Actively managed mutual funds work with a professional manager whose main goal is to help you beat the market. They do much of the heavy lifting when it comes to choosing securities to invest in and review the performance.

Passively managed funds like index funds have an objective to match the results of a particular index and don’t have a professional manager. As such, it’s a passive way to invest as there’s no outside help. No outside help typically means lowers costs.

In order to diversify your investments, you’ll want to invest in various types of mutual funds and not just one type in a specific sector.

Step 3: Choose a passive or active strategy

After researching the various types of mutual funds out there, you want to be clear about whether you want to have a passive or active strategy.

Actively managed mutual funds are costlier, as they are rife with fees, can take a chunk out of your investments, and may also lead to tax events.

For example, there may be mutual fund distributions that you need to report and pay taxes on. When you invest in mutual funds, you can get capital gains distributions as well as dividend payments. This could be a good thing, but there may also be tax implications.

Depending on what your mutual fund manager does, it could lead to higher taxes because of the difference in holdings.

When you sell an asset, you’re expected to pay capital gains taxes if you hold the asset for longer than a year and there is an increase in value. If you hold it less than that, you’ll be taxed at the ordinary income rate, which is higher (which can be up to 37% compared to 20%).

Passively managed mutual funds, such as index funds, seek to replicate market returns of a particular index, such as the ever-popular S&P 500. They are more affordable for investors since there are lower fees as there’s not an entity that is managing the investment, as you’re managing it yourself.

“Active funds typically come with higher expense ratios and may even come with a sales charge. Active means there are human portfolio managers whose job is to manage the investments within the mutual fund to try and beat the market,” explains Grewal.

In many cases, actively managed funds don’t actually outperform passively managed funds in the long run.

“Multiple studies have shown over time it’s very hard to beat the market, so passive funds such as those that track the S&P 500 Index may be a better choice for those concerned about fees, as passive funds have expense ratios that are typically much lower than their active counterparts,” says Grewal.

To consider the impact and costs you can use the Fund Analyzer tool by the Financial Industry Regulatory Authority, or FINRA. You can also look at the mutual fund’s prospectus to get a breakdown of fees, risks, and overall performance. For both active and passive mutual funds, you also want to consider the expense ratio, which includes costs related to managing your account.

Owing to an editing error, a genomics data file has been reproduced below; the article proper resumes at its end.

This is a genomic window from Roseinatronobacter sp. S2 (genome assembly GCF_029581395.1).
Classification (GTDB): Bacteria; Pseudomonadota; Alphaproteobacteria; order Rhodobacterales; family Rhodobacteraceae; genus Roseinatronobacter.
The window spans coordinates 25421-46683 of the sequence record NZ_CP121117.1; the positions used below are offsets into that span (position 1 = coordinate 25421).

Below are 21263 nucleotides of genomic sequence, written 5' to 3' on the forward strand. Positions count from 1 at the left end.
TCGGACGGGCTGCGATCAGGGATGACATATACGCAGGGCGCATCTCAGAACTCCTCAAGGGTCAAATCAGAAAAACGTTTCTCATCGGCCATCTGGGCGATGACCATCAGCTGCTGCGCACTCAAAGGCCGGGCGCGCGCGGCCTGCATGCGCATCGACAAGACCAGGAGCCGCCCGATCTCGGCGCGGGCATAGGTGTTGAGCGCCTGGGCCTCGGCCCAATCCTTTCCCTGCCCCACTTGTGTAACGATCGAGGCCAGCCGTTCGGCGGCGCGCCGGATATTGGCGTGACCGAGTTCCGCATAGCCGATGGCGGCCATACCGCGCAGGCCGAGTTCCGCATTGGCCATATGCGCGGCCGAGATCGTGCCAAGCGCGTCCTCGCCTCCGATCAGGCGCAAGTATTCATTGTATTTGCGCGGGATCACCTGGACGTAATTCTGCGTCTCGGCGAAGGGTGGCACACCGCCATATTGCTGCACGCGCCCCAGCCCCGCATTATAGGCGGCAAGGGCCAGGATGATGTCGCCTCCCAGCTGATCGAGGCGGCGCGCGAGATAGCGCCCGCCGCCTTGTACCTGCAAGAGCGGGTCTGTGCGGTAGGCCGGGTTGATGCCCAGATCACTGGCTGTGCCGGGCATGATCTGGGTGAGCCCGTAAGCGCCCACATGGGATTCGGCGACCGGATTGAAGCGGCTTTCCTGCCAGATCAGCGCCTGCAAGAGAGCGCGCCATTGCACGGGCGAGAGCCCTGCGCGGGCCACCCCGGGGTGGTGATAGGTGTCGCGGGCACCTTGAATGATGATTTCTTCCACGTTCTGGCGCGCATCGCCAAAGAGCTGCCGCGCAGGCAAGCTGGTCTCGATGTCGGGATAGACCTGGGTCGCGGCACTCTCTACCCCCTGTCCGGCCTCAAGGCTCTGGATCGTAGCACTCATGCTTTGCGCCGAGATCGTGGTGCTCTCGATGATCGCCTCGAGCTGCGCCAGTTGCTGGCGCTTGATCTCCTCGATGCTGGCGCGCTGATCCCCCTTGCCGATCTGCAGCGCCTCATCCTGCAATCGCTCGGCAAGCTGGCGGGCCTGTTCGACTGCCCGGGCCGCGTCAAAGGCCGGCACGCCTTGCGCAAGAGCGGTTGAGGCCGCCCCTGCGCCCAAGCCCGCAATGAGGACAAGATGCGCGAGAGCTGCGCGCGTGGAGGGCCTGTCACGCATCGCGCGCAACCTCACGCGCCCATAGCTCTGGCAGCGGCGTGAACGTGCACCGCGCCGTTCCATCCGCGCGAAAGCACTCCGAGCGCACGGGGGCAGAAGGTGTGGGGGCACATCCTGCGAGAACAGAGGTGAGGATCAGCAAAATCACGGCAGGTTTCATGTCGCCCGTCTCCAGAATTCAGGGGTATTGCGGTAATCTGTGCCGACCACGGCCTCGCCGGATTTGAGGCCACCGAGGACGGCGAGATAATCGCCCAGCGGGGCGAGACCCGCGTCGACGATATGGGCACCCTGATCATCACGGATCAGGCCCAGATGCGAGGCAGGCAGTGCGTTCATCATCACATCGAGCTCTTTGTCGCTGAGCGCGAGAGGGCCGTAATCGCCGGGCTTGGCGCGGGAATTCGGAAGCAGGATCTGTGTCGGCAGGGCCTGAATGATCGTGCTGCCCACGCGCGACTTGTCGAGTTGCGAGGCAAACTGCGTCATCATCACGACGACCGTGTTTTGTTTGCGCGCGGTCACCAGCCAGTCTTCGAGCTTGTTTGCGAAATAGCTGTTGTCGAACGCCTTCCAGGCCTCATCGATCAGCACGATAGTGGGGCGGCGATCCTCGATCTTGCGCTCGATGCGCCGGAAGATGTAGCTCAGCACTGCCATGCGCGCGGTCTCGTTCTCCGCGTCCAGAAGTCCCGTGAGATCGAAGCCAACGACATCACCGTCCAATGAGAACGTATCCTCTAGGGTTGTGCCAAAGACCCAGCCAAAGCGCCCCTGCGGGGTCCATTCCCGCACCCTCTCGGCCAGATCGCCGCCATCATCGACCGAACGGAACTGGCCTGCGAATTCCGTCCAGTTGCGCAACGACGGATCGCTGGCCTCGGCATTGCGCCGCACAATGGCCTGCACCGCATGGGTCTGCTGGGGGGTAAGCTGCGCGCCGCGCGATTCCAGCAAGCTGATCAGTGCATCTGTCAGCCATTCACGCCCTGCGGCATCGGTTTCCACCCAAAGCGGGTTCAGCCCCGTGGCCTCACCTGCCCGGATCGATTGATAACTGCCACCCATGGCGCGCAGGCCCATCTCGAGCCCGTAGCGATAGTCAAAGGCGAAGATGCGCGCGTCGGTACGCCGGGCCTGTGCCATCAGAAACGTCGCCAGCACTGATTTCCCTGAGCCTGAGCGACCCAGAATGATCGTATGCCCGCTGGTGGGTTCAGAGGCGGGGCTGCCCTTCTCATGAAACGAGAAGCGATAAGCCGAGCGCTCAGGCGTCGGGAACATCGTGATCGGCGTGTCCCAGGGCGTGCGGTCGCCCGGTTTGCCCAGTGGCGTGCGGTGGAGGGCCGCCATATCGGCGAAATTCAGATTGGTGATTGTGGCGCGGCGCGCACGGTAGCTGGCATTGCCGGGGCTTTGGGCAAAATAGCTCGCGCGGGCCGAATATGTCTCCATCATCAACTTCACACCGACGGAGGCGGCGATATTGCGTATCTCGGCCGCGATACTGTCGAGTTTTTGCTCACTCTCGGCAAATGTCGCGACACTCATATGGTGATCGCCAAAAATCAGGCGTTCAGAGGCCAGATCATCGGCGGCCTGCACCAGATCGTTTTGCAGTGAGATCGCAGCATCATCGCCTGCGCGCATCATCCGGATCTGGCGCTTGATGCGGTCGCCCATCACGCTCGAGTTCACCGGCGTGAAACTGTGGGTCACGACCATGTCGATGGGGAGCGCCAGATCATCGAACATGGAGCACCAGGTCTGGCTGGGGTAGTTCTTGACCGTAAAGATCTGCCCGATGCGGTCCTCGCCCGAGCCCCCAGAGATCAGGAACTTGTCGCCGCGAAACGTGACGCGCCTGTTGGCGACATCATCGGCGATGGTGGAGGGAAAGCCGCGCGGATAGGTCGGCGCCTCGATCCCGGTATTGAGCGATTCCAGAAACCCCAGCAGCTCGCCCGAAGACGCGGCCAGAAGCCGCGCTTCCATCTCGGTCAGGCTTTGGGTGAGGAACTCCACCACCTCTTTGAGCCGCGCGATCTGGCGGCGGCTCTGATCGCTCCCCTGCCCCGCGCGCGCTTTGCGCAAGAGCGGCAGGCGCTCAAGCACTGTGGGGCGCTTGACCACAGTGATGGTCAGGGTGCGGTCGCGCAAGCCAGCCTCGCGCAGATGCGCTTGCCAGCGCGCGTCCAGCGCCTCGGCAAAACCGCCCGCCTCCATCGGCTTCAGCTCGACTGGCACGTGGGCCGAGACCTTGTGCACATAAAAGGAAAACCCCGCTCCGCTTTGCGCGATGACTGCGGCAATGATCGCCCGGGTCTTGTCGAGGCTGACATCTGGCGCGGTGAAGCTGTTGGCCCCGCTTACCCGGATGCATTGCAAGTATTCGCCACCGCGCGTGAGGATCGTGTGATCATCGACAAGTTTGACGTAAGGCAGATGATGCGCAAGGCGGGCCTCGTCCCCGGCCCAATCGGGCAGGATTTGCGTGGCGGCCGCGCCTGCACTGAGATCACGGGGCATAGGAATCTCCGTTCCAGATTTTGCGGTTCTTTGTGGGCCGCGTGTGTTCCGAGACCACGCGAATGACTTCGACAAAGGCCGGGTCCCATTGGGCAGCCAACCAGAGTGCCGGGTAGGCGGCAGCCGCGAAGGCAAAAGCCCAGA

Step 4: Invest in mutual funds

After researching types of mutual funds and choosing a strategy, you want to get started investing in mutual funds.

“One can easily invest in mutual funds via their workplace retirement plan, IRA, or opening a brokerage account through Fidelity, Schwab, and Vanguard,” notes Grewal.

When you invest in mutual funds, you purchase shares from a brokerage or from the actual fund. How much you end up paying will vary based on the sales charge or sales load as well as the fund’s net asset value per share. You may be able to invest in mutual funds that don’t have a sales load associated with them as well.

Related Article Module: The best online brokerages for investors of all kinds, from kids to prosTo get started, choose a brokerage or company to invest in mutual funds. You can check out some popular options such as Fidelity, Vanguard, Charles Schwab, and Etrade. Before opening an account, be sure to review the prospectus and any fine print and also consider:

  • Any account minimums required
  • Usability of website and mobile app options
  • Funds that are available
  • Total costs such as sales load and expense ratio

After you open an account with a brokerage, deposit money into the account and then select the mutual fund you want to buy and purchase shares. Create a plan to add funds on a regular basis, such as each month, and review your performance as you go to see if any changes should be made.

The financial takeaway

If you want to get started investing in mutual funds, the main things to be aware of are active versus passive strategies and the costs that can come with each choice. Your choice will determine how much you pay and also if you take a hands-on or hands-off approach.

Investing in mutual funds can be an easy way to diversify your portfolio and also offer a straightforward redemption process if you want to redeem your shares.